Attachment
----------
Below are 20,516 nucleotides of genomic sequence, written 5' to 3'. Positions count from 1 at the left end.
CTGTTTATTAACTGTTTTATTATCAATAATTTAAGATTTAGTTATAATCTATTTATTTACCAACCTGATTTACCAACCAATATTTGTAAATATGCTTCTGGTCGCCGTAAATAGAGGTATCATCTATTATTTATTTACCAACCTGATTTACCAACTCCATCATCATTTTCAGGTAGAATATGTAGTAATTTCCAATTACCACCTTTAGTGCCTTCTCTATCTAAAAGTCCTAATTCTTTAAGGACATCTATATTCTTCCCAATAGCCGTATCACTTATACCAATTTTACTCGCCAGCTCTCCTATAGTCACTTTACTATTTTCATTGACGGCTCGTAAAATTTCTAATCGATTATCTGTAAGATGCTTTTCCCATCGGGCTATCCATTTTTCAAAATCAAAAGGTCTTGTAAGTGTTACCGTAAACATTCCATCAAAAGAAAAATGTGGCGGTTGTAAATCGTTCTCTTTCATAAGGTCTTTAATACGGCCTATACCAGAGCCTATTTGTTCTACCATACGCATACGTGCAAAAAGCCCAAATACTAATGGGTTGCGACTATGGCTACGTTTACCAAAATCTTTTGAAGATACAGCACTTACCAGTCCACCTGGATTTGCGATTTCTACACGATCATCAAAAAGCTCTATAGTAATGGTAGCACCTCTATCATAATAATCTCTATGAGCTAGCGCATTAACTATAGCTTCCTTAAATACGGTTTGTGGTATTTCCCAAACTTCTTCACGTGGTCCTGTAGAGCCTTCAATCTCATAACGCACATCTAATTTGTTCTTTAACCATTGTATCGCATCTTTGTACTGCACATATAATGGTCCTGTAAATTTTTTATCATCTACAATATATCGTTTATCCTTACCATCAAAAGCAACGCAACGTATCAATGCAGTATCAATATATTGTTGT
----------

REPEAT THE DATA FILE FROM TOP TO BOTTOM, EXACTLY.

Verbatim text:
Below are 20,516 nucleotides of genomic sequence, written 5' to 3'. Positions count from 1 at the left end.
CTGTTTATTAACTGTTTTATTATCAATAATTTAAGATTTAGTTATAATCTATTTATTTACCAACCTGATTTACCAACCAATATTTGTAAATATGCTTCTGGTCGCCGTAAATAGAGGTATCATCTATTATTTATTTACCAACCTGATTTACCAACTCCATCATCATTTTCAGGTAGAATATGTAGTAATTTCCAATTACCACCTTTAGTGCCTTCTCTATCTAAAAGTCCTAATTCTTTAAGGACATCTATATTCTTCCCAATAGCCGTATCACTTATACCAATTTTACTCGCCAGCTCTCCTATAGTCACTTTACTATTTTCATTGACGGCTCGTAAAATTTCTAATCGATTATCTGTAAGATGCTTTTCCCATCGGGCTATCCATTTTTCAAAATCAAAAGGTCTTGTAAGTGTTACCGTAAACATTCCATCAAAAGAAAAATGTGGCGGTTGTAAATCGTTCTCTTTCATAAGGTCTTTAATACGGCCTATACCAGAGCCTATTTGTTCTACCATACGCATACGTGCAAAAAGCCCAAATACTAATGGGTTGCGACTATGGCTACGTTTACCAAAATCTTTTGAAGATACAGCACTTACCAGTCCACCTGGATTTGCGATTTCTACACGATCATCAAAAAGCTCTATAGTAATGGTAGCACCTCTATCATAATAATCTCTATGAGCTAGCGCATTAACTATAGCTTCCTTAAATACGGTTTGTGGTATTTCCCAAACTTCTTCACGTGGTCCTGTAGAGCCTTCAATCTCATAACGCACATCTAATTTGTTCTTTAACCATTGTATCGCATCTTTGTACTGCACATATAATGGTCCTGTAAATTTTTTATCATCTACAATATATCGTTTATCCTTACCATCAAAAGCAACGCAACGTATCAATGCAGTATCAATATATTGTTGT